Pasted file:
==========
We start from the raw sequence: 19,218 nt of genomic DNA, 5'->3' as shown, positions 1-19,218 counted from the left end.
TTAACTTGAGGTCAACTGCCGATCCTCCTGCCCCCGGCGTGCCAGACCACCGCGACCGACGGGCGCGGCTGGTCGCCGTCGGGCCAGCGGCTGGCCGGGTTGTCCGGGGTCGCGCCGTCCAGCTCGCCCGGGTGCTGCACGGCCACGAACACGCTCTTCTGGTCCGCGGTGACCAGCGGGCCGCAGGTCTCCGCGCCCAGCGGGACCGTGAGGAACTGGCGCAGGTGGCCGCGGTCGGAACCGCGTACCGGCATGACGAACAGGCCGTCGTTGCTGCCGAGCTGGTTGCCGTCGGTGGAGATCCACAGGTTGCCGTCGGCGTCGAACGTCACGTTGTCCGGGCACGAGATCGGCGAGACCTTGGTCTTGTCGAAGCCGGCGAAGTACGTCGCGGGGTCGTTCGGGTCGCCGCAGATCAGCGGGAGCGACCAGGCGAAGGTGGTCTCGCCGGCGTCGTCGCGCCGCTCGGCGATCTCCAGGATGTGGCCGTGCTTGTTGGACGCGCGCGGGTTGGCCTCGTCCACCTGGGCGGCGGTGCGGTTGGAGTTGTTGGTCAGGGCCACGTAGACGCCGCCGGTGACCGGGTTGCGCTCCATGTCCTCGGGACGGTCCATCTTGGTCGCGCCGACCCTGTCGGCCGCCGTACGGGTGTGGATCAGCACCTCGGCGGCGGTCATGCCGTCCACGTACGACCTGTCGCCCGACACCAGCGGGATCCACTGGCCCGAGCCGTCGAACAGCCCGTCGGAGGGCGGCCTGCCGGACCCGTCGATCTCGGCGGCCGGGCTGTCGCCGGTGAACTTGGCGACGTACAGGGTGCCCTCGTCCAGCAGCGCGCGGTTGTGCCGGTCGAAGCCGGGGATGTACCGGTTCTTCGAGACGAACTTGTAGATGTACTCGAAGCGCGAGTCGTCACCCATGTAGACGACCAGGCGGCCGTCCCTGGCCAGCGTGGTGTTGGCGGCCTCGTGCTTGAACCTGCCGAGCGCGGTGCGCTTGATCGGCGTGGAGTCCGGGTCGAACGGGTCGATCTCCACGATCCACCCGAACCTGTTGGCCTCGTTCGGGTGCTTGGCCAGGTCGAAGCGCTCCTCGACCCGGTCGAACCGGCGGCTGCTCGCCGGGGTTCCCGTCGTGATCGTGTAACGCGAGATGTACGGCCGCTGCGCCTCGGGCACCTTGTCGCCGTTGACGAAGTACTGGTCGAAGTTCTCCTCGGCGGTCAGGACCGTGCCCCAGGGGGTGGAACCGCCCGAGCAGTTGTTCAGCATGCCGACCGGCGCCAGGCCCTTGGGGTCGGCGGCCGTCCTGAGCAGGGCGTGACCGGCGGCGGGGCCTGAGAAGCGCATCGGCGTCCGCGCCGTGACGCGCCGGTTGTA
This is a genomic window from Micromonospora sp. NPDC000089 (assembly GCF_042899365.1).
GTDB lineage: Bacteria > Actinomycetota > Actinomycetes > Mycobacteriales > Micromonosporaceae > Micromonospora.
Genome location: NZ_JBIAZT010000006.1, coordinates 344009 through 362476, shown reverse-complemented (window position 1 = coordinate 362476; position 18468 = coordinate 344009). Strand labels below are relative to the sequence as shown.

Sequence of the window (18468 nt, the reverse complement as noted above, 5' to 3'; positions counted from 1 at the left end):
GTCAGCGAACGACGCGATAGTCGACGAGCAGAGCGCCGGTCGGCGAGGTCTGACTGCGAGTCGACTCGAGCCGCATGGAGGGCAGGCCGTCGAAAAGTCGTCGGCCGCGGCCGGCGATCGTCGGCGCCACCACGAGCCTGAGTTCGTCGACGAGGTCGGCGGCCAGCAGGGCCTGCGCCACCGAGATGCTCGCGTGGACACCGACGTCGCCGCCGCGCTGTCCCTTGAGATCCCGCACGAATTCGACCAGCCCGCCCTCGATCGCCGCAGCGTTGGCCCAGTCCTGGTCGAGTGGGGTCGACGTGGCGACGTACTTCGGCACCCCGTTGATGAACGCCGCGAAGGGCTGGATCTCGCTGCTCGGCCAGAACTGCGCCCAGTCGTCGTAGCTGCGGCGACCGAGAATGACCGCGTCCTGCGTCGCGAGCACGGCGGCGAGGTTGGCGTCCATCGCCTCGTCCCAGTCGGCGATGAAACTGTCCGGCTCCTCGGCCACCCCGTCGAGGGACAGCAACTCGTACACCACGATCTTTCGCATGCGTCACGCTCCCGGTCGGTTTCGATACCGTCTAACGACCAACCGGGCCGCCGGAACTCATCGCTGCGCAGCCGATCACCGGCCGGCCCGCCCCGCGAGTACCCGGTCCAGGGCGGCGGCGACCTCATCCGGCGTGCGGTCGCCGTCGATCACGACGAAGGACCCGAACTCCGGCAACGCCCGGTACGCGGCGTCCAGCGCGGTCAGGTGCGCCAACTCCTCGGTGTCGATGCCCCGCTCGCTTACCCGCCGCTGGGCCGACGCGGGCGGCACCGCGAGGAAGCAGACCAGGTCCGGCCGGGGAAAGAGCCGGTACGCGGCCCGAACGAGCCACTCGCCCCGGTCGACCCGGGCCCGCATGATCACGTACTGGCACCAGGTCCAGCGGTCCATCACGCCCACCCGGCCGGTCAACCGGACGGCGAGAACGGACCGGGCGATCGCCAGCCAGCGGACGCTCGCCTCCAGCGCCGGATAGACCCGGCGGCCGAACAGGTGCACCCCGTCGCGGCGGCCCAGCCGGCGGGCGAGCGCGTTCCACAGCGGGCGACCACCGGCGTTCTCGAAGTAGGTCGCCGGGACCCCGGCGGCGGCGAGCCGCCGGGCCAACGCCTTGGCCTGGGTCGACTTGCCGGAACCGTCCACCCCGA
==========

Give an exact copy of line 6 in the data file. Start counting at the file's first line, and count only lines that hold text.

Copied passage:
Sequence of the window (18468 nt, the reverse complement as noted above, 5' to 3'; positions counted from 1 at the left end):